The Vertical Equilibrium of the Molecular Gas in the Galaxy

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Session 60 -- Galactic Structure
Oral presentation, Thursday, January 13, 10:15-11:45, Crystal Forum Room (Crystal City Marriott)

[60.03] The Vertical Equilibrium of the Molecular Gas in the Galaxy

S. Malhotra (Princeton University Observatory)

\def\kms{{\rm\,km\,s^{-1}}} \def\pc{{\rm\,pc}}

We examine the vertical structure and equilibrium of the molecular gas layer in the galactic disk, measuring its scale height and velocity dispersion as a function of galactic radius. These quantities are determined for the tangent point gas in a survey of $^{12}CO(1\rightarrow0)$ in the first quadrant.

The tangent point emission is modeled in two dimensions (velocity and galactic latitude), taking into account the velocity dispersion of the gas and velocity crowding at the tangent points, and the subsequent superposition of emission from a large path length near the tangent point. The model is parametrized by the scale height of the gas, the centroid in z, the rotation velocity and the velocity dispersion.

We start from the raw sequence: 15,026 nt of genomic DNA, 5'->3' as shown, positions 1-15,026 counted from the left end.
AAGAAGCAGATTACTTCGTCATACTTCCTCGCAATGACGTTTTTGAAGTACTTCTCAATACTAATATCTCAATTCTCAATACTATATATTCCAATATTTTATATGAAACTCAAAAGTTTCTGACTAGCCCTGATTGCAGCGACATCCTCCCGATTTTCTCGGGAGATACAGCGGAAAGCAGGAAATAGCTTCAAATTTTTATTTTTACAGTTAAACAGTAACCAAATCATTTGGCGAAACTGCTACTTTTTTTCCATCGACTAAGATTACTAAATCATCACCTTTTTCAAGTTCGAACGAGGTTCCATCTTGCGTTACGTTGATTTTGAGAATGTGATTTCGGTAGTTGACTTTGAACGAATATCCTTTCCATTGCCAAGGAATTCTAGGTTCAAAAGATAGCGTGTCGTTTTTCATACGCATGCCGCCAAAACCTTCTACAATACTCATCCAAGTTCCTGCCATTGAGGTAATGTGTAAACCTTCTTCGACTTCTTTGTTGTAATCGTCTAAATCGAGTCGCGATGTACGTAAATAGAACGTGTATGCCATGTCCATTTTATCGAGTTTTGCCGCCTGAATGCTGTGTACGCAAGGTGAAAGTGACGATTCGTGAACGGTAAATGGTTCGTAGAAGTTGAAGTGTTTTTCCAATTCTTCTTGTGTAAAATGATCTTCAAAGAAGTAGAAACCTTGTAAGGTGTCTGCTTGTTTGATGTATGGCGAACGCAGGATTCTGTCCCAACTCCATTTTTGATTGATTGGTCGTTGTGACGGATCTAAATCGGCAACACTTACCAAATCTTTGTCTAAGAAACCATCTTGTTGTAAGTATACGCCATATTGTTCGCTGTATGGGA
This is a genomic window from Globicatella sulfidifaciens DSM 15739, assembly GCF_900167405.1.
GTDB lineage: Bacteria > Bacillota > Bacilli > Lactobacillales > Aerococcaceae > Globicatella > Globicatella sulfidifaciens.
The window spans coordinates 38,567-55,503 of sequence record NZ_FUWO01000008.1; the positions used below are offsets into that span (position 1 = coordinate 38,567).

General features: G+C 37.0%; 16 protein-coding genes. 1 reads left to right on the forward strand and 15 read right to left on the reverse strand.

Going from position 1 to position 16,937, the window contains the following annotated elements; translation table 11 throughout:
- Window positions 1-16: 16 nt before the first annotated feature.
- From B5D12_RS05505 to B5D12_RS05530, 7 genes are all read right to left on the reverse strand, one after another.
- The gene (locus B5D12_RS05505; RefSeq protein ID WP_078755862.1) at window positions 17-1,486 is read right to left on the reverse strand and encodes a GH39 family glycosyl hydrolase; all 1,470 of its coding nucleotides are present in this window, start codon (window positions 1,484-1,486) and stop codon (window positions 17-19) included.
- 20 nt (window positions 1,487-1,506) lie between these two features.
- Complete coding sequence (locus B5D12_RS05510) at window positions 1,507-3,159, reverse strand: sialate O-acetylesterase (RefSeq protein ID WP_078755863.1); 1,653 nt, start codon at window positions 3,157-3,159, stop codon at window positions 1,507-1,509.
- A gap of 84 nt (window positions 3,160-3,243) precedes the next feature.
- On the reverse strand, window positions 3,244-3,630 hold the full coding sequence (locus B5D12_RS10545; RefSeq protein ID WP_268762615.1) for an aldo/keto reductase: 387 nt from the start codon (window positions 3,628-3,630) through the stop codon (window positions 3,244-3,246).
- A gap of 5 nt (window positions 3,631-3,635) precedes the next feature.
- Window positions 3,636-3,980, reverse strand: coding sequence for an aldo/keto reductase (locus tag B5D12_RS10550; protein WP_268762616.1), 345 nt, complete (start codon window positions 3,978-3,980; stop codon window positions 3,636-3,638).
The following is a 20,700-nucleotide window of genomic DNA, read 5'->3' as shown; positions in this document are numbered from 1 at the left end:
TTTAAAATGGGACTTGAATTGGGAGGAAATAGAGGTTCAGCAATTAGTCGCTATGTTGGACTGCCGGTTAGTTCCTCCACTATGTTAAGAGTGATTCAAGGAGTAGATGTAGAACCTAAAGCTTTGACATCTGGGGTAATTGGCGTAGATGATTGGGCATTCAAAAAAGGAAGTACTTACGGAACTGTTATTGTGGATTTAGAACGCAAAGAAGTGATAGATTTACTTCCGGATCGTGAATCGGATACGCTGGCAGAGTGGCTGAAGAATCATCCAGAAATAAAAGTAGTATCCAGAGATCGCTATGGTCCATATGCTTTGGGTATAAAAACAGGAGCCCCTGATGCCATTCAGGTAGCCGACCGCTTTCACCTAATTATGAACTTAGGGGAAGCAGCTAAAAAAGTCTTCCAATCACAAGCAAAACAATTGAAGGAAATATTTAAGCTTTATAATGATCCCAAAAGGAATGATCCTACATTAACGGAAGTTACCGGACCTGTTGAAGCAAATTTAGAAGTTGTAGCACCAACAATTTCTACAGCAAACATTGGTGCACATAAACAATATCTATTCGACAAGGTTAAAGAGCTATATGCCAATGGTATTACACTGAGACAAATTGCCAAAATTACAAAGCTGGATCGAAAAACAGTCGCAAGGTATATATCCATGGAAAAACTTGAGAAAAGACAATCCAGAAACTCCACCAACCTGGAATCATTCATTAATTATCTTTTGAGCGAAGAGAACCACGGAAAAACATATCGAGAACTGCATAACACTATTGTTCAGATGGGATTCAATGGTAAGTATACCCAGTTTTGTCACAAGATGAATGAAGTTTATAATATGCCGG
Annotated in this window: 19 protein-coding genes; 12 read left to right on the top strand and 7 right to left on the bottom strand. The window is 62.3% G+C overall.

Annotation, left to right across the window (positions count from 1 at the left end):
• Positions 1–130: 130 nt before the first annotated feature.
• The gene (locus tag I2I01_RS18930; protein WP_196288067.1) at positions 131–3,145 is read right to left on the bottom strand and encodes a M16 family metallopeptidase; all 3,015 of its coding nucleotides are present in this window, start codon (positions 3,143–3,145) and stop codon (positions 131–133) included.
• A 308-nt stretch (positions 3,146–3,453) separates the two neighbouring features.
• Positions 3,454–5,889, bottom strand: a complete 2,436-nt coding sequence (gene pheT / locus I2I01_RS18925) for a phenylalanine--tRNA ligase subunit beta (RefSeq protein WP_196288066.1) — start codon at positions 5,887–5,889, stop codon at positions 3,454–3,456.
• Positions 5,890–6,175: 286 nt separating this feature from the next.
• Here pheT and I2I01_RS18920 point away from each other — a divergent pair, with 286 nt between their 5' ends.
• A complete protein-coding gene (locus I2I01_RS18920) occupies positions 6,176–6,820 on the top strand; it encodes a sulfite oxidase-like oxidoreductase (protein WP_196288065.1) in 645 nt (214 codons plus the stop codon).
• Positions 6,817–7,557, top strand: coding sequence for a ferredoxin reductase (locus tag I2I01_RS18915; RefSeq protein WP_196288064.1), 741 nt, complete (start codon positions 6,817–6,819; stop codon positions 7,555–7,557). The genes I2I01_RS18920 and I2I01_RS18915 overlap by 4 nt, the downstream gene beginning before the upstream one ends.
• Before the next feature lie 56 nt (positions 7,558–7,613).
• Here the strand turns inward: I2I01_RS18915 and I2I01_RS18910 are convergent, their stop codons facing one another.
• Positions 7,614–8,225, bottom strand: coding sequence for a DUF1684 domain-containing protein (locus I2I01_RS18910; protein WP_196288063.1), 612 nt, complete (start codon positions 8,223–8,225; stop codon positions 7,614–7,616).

The terminal velocities obtained by fitting this model are in good agreement with those obtained from the HI data. The velocity dispersion varies between $\sim 2 \kms$ to $11 \kms$ and is consistent with a monotonic increase with galactic radius. The scale height also increases with radius. The z-location of the midplane shows a smooth undulation between the longitudes $25 \deg$ and $\ 60 \deg$. The maximum deviation from the plane is $ \simeq -50 \pc $, comparable to the scale height of the molecular gas.

To estimate the uncertainties introduced by the cloudy medium we simulate the molecular cloud population in the galaxy, and it's `observation' from our perspective. Using the standard cloud properties and radial distribution in the galaxy, we get values of $\chi^2$ per degree of freedom similar to those obtained from fitting the models to the observations.

For most lines of sight where the latitude coverage of the data is greater than 3 scale heights, a higher than expected mass of gas is found at high altitudes ($z > 3\sigma_z$). These high altitude clouds are fainter and smaller than the giant molecular clouds. These data suggest a population of lower mass clouds with a significantly larger scale height than the giant molecular clouds.

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